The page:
Paul was writing to the Christians of Galatia (a region now located in central Turkey), which he himself had evangelized and that he cared for very much.

Some people in that community thought Christians should follow all the precepts of the Law of Moses in order to be accepted by God and saved.

Paul, on the other hand, affirmed that we are no longer “under the Law” because Jesus himself, who is the Son of God and Saviour of humanity, became the Way to the Father for all people through his death and resurrection. Faith in Jesus opens our hearts to the action of God’s own Spirit, who guides and accompanies us along the paths of life.

Therefore, according to Paul, rather than being about “not observing the law”, it is a question of going to the deepest root and most demanding aspect of the Law, allowing oneself to be guided by the Spirit.

In fact, a few lines earlier, Paul said: “The whole Law is summed up in a single commandment, ‘You shall love your neighbour as yourself’” (Gal 5:14).

Christian love for God and neighbour gives us both the freedom and responsibility of God’s children. Following Jesus’ example, we are called to love everyone, to take the initiative in loving others and to love them as ourselves; even those whom we consider are our enemies.

“But if you are led by the Spirit, you are not subject to the law”

The love that comes from God urges us to act responsibly: in the family, at work and wherever we go.  We are called to build relationships that are peaceful, just and lawful.

The law of love lays solid foundations for our life in society, as Maria from Paris explained: “I teach in a school on the outskirts of Paris. It is a multicultural area and many of the students come from disadvantaged families. I organize interdisciplinary projects that enable teamwork and foster a sense of family among my colleagues. This strengthens our credibility in inviting the students to do the same. I learned not to expect results right away, and also when a student does not change. The important thing is to continue to believe in them, accompanying, appreciating and rewarding them. Sometimes I feel I can’t change anything, but there are other times when I see tangible proof that the relationships built are bearing fruit. This happened with a girl who was not behaving in a constructive way in class. I explained to her calmly and firmly that to live in harmony everyone must do their part. Later, she wrote to me: “Sorry about my behaviour; it will not happen again. I know you expect concrete action from us and not just words, and I want to commit myself to this. You are someone who gives us students the right values ​​and the desire to succeed”.[1]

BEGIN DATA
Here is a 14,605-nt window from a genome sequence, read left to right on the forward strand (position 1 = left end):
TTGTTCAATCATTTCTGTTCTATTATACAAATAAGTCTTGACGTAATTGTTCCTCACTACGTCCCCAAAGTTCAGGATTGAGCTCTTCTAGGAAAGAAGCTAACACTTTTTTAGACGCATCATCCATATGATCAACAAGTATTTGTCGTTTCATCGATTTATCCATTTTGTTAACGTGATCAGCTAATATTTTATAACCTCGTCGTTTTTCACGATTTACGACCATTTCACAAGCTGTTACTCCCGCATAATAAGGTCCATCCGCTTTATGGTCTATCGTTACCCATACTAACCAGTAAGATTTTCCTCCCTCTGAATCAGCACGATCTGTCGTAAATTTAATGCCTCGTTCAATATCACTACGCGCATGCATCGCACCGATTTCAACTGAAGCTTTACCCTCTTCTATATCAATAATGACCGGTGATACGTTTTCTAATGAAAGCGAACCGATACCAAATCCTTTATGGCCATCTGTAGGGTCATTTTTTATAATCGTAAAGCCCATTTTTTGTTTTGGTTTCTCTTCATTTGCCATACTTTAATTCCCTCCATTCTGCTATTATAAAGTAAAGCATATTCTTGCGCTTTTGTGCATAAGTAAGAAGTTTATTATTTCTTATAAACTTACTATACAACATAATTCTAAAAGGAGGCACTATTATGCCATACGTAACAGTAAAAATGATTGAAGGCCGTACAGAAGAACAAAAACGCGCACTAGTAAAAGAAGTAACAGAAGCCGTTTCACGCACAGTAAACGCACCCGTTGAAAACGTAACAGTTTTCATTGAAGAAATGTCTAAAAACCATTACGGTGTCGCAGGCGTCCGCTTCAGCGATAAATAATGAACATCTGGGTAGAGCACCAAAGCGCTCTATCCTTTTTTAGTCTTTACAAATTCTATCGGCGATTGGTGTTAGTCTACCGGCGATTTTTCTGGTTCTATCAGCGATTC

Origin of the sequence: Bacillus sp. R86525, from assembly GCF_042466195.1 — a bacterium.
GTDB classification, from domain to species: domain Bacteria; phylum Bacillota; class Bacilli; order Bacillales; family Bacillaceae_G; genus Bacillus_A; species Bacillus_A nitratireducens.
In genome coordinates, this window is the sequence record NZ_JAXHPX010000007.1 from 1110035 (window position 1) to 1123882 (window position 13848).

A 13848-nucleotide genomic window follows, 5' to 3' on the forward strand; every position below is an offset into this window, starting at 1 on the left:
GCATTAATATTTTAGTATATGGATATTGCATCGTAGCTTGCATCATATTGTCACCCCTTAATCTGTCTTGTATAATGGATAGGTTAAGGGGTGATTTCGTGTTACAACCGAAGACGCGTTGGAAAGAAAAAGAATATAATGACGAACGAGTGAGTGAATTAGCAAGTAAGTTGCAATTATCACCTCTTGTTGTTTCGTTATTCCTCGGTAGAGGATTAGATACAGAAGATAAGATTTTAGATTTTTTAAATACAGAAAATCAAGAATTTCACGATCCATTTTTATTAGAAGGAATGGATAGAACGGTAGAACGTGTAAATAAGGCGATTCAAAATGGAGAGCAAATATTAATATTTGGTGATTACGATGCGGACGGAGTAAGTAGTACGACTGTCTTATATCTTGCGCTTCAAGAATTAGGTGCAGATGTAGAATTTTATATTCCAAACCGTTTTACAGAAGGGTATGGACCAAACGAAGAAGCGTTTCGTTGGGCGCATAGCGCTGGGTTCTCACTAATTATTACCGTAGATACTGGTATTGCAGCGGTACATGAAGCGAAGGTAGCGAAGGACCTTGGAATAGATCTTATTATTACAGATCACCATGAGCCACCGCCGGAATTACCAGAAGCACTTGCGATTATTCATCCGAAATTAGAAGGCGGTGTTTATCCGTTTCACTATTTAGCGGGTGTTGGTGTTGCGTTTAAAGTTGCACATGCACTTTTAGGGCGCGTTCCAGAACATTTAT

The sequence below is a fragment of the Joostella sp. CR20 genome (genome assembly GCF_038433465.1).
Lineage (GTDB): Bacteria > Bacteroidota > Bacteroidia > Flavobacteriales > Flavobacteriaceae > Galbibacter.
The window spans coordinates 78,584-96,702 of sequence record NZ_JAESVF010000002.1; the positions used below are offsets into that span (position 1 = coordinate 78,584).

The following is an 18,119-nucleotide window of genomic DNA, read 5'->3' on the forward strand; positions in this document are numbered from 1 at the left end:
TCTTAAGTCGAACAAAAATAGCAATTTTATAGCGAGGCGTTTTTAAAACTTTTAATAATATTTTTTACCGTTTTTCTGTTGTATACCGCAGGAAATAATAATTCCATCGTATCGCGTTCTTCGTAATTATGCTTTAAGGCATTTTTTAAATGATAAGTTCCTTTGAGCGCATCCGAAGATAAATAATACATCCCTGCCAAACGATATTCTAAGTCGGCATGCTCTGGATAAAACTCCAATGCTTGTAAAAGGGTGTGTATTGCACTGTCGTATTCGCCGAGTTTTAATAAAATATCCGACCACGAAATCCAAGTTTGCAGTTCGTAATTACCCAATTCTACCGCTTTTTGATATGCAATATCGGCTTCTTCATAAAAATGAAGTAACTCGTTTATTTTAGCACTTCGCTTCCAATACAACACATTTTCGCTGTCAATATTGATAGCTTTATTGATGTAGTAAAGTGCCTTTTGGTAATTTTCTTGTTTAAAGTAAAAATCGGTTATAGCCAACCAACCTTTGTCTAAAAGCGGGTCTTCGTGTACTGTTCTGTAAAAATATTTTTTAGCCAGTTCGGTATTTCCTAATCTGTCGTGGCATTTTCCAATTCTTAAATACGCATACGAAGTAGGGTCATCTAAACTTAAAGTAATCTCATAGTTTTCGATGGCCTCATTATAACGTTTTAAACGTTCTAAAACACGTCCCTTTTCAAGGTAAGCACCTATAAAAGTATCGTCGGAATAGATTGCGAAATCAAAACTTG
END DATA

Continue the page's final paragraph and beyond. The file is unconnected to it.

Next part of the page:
“But if you are led by the Spirit, you are not subject to the law”

Living in love is not simply the fruit of our own efforts. The Spirit who has been given to us gives us the strength to grow in freedom from the slavery of selfishness and to live in love. And we can continually ask for the Holy Spirit.

Chiara Lubich wrote: “Love is what moves us, suggesting how to respond to situations and to the choices we are called to make. Love teaches us how to discern: this is good and I’ll do it; this is bad and I won’t do it. Love is what urges us to act in view of other people’s good. We are not guided from outside, but by the principle of new life that the Spirit has placed within us. Our heart, mind and strength, and all our abilities, can ‘walk according to the Spirit; because they are united by love and made completely available to God’s plan for us and for society. We are free to love”[2].


Letizia Magri

[1] “A teacher on the outskirts of Paris “- testimony by Maria A. in “The great attraction of our times,” at Castel Gandolfo (Rome), March 3, 2018 (see:

[2] C. Lubich, That voice ‘within’, in «Città Nuova» 50 (2006/10), p. 9.



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